So I sat last night following the Saints’ 38-17 win over Miami — the second straight game in which they’ve won by at least three touchdowns — and said to myself “self, are we more impressed by the performance of Drew Brees, or that of his targets?”
The answer is both. It’s always both.
Brees was wizard-like again, of course, with his totals resting at 415 passing yards and four touchdown throws with no interceptions. It was his 10th career game with 400 or more yards, tied for the second most in league history. That was the beginning of Brees’ history revising on this night through consistently long and deep tossing, as he tied his own record with nine straight +300 yard games.
Drew Brees also tied Drew Brees’ record by completing 25 or more passes in the 10th straight game. Of his 39 pass attempts, only nine of them fell incomplete, for a pretty efficient completion rate of 76.9 percent. It was the second time in just four games this year that Brees’ success rate has risen above 70.0.
But what of those ball catchers? Much of Brees’ yardage came on the patented and never duplicated Saints screens and dumps into the flats, which for this offense is the equivalent of a handoff. And on the receiving end for most of the evening was Darren Sproles, who finished with 114 yards on seven catches with a touchdown. Over the Saints’ three games prior to last night, Sproles was averaging 54.3 yards weekly, meaning he won many a fantasy matchup Monday (sadly, there are still some tales of deep depression out there…stay safe).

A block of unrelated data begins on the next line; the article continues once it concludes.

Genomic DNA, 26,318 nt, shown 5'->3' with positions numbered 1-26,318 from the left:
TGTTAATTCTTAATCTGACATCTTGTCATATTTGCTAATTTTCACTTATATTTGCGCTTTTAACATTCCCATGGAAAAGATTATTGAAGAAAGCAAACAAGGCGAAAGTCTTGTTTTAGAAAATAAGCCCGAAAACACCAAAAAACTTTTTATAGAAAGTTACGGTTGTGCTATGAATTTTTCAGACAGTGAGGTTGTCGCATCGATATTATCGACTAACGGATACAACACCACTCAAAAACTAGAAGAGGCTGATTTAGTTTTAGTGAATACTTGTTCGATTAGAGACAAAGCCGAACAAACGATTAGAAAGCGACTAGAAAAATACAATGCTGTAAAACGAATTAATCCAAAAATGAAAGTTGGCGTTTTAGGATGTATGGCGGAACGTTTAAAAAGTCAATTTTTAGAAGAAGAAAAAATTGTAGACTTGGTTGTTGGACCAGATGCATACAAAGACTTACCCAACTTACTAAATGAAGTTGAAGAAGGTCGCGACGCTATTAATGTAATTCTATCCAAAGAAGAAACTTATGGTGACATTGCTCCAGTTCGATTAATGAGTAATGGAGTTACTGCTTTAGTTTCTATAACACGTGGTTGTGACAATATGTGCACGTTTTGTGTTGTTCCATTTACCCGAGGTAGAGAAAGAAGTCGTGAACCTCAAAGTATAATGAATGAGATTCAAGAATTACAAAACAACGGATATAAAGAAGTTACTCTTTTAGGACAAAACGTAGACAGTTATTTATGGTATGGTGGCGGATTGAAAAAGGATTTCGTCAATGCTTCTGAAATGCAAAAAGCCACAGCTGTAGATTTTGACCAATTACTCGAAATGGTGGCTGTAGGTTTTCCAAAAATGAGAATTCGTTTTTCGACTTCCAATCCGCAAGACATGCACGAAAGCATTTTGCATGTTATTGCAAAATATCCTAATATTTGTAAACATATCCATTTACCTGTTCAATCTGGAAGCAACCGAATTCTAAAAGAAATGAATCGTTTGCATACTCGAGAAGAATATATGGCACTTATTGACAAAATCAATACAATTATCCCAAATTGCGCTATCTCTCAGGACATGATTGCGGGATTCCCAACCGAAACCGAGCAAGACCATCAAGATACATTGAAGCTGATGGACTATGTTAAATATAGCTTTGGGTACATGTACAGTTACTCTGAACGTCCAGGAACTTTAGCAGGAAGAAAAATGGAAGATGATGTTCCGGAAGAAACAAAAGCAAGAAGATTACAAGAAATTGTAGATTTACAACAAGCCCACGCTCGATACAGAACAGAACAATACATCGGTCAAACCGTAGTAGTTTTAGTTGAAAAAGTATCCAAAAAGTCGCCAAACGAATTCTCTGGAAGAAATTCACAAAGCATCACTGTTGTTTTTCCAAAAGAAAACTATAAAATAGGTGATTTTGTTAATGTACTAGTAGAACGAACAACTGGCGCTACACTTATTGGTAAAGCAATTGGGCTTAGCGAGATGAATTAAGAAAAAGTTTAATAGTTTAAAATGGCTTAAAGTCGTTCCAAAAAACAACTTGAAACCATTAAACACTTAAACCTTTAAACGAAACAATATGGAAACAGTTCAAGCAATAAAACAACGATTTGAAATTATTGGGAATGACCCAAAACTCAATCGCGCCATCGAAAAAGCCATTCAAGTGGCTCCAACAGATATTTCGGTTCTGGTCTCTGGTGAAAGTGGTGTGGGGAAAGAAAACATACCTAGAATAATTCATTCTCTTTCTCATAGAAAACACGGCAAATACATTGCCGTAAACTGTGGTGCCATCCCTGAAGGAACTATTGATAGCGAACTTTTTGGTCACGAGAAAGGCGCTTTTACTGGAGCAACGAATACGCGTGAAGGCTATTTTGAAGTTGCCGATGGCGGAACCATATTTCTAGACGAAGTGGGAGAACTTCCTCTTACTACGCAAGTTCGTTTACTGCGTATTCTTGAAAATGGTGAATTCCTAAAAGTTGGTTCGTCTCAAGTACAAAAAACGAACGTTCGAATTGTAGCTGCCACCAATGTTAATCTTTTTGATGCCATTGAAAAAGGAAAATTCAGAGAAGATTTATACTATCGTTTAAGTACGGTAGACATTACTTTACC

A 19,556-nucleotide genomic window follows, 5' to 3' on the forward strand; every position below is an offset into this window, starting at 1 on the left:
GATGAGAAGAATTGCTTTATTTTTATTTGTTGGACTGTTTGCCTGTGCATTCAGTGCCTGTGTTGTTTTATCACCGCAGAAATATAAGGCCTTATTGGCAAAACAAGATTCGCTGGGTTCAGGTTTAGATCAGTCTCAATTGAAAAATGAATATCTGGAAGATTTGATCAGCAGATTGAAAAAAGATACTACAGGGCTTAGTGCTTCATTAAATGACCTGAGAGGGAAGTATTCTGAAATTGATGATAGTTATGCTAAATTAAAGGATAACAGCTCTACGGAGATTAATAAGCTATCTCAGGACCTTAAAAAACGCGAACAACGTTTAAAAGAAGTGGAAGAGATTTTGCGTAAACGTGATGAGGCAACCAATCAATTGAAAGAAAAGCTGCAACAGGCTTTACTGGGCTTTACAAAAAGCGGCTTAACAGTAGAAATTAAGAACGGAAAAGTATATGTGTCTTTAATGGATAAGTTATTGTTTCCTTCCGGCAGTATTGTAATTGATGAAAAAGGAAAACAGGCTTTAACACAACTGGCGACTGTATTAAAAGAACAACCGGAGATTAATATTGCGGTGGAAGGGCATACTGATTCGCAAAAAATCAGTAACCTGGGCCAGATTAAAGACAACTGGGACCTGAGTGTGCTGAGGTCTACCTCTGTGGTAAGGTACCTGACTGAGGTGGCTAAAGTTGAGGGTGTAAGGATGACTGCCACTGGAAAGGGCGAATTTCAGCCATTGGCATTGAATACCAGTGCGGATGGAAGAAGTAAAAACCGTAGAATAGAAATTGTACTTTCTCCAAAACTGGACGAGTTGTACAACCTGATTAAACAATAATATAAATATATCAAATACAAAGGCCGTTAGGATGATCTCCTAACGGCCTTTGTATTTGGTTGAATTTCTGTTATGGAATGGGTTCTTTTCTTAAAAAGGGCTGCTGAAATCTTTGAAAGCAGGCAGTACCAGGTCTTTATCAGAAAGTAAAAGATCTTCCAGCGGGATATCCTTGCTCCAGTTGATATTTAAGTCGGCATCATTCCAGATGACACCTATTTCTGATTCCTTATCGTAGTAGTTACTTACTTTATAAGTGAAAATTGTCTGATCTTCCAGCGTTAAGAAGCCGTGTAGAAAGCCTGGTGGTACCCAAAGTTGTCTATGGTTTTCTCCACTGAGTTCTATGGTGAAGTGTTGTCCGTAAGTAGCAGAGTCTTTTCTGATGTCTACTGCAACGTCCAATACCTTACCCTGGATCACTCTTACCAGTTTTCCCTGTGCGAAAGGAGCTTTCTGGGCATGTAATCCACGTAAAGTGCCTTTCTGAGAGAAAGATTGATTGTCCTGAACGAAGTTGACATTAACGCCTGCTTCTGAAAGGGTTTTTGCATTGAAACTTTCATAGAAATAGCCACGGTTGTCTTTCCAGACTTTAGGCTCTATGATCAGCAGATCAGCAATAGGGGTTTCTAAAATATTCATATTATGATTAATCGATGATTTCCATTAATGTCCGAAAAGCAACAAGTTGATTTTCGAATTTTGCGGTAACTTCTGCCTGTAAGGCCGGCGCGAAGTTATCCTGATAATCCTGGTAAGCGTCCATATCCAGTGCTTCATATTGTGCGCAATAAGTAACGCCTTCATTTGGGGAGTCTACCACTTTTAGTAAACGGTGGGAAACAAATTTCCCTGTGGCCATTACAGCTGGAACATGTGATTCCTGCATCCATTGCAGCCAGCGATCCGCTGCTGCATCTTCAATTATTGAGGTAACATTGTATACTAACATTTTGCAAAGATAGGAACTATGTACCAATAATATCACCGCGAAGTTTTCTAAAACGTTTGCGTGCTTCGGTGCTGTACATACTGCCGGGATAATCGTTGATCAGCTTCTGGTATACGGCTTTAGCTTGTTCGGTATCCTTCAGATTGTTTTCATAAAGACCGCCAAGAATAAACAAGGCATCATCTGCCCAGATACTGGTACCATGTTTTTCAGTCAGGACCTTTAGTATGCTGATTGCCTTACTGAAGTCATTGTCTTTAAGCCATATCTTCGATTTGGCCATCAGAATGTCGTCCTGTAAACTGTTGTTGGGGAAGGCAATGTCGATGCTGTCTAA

We all know it’s coming, from us at home, to the defense, and the insects crawling in the Superdome concrete. Yet as it happens, Sproles’ speed is still startling, and it allows him to find holes and open space after the catch that others can only see. It’s what led to his 48-yard reception, and quite stupidly, on all but one of his receptions his yards after the catch were more than his yards before cradling the football (in total, that resulted in 95 yards after the catch, 83 percent of his yardage total).
Then there’s Jimmy Graham, who — like his quarterback — has to do something particularly astounding to make us take notice, because large digits have become the norm. We’ll slobber over him a little more below, but how ’bout these apples: he had just two +100 receiving games last year, and now he has three over just four games.
More notes, stray thoughts, and other such randomness
No worries Dolphins, you’ll be just fine
Last night was pretty suck-filled, but the Dolphins have still won three games as we hit the quarter pole of the season, and they’ve done it under less than ideal circumstances. The instinctive reaction among Dolphins fans is likely to expect doom following a loss that wasn’t at all close, especially one in which your sophomore quarterback was wildly inaccurate at times and careless with his four turnovers.
Chill out, guys.
Dolphins are 3-1 having played 3 of 4 games on the road against teams with a combined .625 winning percentage & allowing just 17.5 PPG.
— Alessandro Miglio (@AlexMiglio) October 1, 2013
Correction: you’ll be fine as long as you stop giving Daniel Thomas the football
Because he’s large, and being large apparently means being good in certain situations, the Dolphins are still giving Daniel Thomas a smattering of touches each game. At least last night the workload gap between him and the far faster, and shiftier, and just simply much more talented Lamar Miller was much wider (11 touches for Miller, and five for Thomas) than last week (only nine to six in favor of Miller).
Looking at the numbers, if logic prevails that gap needs to consistently resemble a chasm, or some other vast space.
Daniel Thomas 2013 YPC: 2.80. Lamar Miller YPC: 4.56. Lamar Miller YPC last 3 gms: 5.85 & 2 TDs. Hope yall get this figured out, #Dolphins.